Perry’s Muddled Stance On Afghanistan: Bring The Troops Home…But Not Now…And Maybe Leave 40,000

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"Perry’s Muddled Stance On Afghanistan: Bring The Troops Home…But Not Now…And Maybe Leave 40,000"

GOP presidential candidate Rick Perry took criticism from the hawkish Republican right when he said, at Monday night’s debate, “[I]t’s time to bring our young men and women home as soon, and obviously as safely, as we can.” Sen. Lindsey Graham (R-SC) told Foreign Policy’s Josh Rogin he was “disappointed” with Perry’s stance. Now, the Perry campaign deployed an adviser to speak to Rogin and clear things up, albeit still leaving questions.

The adviser told Rogin:

In the dynamic of a debate when you follow someone, you kind of play off of them, and what Gov. Perry wanted to do was to express a similar sentiment to Gov. Huntsman that he very much wants to bring the troops home, we all do, but he wasn’t saying, “I want to bring the troops home now.”

He went on:

Gov. Perry is not confident in the Obama policy, which seems to be driven largely by politics, and he’s not confident in the 100,000 troops number. He’d like to know if it’s possible at 40,000.

But asked what Perry’s target number would be — not just a hypothetical — the adviser was short on specifics: “We’re not in a position to answer that question, we’re not in those briefings.”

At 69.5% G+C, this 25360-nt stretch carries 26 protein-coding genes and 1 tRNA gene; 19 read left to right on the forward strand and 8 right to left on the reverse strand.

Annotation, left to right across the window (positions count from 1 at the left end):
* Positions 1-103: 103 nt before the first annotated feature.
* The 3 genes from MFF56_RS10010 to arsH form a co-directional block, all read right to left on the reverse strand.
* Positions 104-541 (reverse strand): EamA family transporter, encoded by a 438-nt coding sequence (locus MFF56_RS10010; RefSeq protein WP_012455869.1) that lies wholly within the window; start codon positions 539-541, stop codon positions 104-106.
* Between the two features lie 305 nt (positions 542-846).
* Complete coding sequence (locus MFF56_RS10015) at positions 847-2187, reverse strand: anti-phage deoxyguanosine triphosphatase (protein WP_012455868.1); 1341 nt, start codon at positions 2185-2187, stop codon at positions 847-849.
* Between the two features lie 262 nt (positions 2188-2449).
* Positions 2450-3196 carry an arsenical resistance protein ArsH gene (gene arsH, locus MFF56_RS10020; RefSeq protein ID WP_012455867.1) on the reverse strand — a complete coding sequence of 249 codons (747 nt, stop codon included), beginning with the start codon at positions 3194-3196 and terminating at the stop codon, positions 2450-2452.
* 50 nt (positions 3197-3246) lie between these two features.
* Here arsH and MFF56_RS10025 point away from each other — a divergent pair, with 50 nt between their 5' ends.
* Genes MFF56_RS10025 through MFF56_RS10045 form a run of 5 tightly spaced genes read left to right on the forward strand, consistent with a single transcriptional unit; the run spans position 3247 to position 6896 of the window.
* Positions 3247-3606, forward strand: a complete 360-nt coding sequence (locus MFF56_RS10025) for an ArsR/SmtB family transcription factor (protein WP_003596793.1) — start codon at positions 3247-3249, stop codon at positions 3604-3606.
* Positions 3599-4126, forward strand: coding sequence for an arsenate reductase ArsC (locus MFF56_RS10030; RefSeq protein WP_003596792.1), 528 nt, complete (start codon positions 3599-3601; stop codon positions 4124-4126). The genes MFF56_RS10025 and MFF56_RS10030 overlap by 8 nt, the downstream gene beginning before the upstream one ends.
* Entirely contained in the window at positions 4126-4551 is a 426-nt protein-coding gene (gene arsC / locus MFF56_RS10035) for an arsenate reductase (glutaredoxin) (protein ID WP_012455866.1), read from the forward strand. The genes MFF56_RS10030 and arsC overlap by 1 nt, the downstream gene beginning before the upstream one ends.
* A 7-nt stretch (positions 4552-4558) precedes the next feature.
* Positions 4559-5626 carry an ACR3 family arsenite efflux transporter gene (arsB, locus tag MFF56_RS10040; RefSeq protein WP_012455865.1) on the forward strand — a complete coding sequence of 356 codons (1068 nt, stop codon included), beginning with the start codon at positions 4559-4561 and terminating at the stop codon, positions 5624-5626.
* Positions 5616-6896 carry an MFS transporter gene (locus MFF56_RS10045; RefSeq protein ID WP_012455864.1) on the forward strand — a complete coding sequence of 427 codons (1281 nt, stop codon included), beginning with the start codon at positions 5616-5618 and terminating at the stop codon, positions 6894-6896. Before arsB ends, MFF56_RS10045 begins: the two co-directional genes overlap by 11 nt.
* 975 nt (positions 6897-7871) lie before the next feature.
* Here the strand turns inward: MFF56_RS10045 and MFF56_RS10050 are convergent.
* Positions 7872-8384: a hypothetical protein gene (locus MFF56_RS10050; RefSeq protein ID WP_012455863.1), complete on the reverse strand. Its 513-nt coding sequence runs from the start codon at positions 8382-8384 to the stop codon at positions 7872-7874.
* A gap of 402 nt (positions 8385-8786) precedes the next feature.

Speaking to Time Magazine this week, Perry was equally vague:

I think we need to try to move our men and women home as soon as we can. Not just in Afghanistan, but in Iraq as well. And we’ve got to continually reassess our objectives. We need to make strategic decisions based on consultation with our military leaders on the ground, rather than just some arbitrary political promises.

All the meandering aside, Perry’s Afghanistan war strategy sounds an awful lot like President Obama’s because of the focus on handing over responsibility to Afghan security forces. So too do Perry’s vague numbers sound like those Obama has instituted from the Oval Office.

Perry initially got the Bush foreign policy band back together again to get advice on international affairs, which led the the neocons to think that they may have had their man in the Texas governor. But now, the so-called “hawk internationalist” appears to be reading the tea-leaves and trying to distinguish himself from the rapacious hawkishness of most of the Republican field by declaring that he didn’t want to engage in “military adventurism.” He still seems to be trying to find a middle ground, but doing it with muddled policies.

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